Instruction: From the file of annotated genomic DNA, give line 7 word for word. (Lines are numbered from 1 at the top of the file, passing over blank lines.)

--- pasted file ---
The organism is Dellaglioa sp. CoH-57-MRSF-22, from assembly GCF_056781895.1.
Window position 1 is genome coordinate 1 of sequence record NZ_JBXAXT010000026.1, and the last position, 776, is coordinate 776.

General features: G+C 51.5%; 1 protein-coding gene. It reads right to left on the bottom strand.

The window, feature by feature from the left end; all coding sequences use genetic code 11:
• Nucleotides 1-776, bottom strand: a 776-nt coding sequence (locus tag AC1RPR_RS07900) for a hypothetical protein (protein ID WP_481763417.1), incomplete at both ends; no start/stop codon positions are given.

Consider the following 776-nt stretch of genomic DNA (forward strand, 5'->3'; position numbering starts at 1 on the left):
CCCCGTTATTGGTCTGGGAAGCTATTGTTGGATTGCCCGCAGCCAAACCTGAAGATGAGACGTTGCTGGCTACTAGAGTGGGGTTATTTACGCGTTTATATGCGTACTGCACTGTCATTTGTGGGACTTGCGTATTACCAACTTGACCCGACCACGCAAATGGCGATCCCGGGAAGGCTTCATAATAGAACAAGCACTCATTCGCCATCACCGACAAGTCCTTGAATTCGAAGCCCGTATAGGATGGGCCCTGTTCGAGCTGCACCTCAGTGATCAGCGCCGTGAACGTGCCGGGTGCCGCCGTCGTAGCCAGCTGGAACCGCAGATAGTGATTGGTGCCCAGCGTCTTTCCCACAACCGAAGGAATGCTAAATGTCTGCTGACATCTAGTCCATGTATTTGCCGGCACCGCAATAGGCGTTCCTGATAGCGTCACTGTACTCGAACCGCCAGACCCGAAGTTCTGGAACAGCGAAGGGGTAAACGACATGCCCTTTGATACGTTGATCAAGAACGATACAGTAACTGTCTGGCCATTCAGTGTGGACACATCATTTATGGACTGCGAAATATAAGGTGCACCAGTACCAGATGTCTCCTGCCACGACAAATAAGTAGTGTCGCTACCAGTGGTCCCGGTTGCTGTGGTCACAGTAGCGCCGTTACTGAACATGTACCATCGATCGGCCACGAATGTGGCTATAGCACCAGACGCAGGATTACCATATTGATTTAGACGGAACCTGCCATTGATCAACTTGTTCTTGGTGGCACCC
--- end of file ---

CCCCGTTATTGGTCTGGGAAGCTATTGTTGGATTGCCCGCAGCCAAACCTGAAGATGAGACGTTGCTGGCTACTAGAGTGGGGTTATTTACGCGTTTATATGCGTACTGCACTGTCATTTGTGGGACTTGCGTATTACCAACTTGACCCGACCACGCAAATGGCGATCCCGGGAAGGCTTCATAATAGAACAAGCACTCATTCGCCATCACCGACAAGTCCTTGAATTCGAAGCCCGTATAGGATGGGCCCTGTTCGAGCTGCACCTCAGTGATCAGCGCCGTGAACGTGCCGGGTGCCGCCGTCGTAGCCAGCTGGAACCGCAGATAGTGATTGGTGCCCAGCGTCTTTCCCACAACCGAAGGAATGCTAAATGTCTGCTGACATCTAGTCCATGTATTTGCCGGCACCGCAATAGGCGTTCCTGATAGCGTCACTGTACTCGAACCGCCAGACCCGAAGTTCTGGAACAGCGAAGGGGTAAACGACATGCCCTTTGATACGTTGATCAAGAACGATACAGTAACTGTCTGGCCATTCAGTGTGGACACATCATTTATGGACTGCGAAATATAAGGTGCACCAGTACCAGATGTCTCCTGCCACGACAAATAAGTAGTGTCGCTACCAGTGGTCCCGGTTGCTGTGGTCACAGTAGCGCCGTTACTGAACATGTACCATCGATCGGCCACGAATGTGGCTATAGCACCAGACGCAGGATTACCATATTGATTTAGACGGAACCTGCCATTGATCAACTTGTTCTTGGTGGCACCC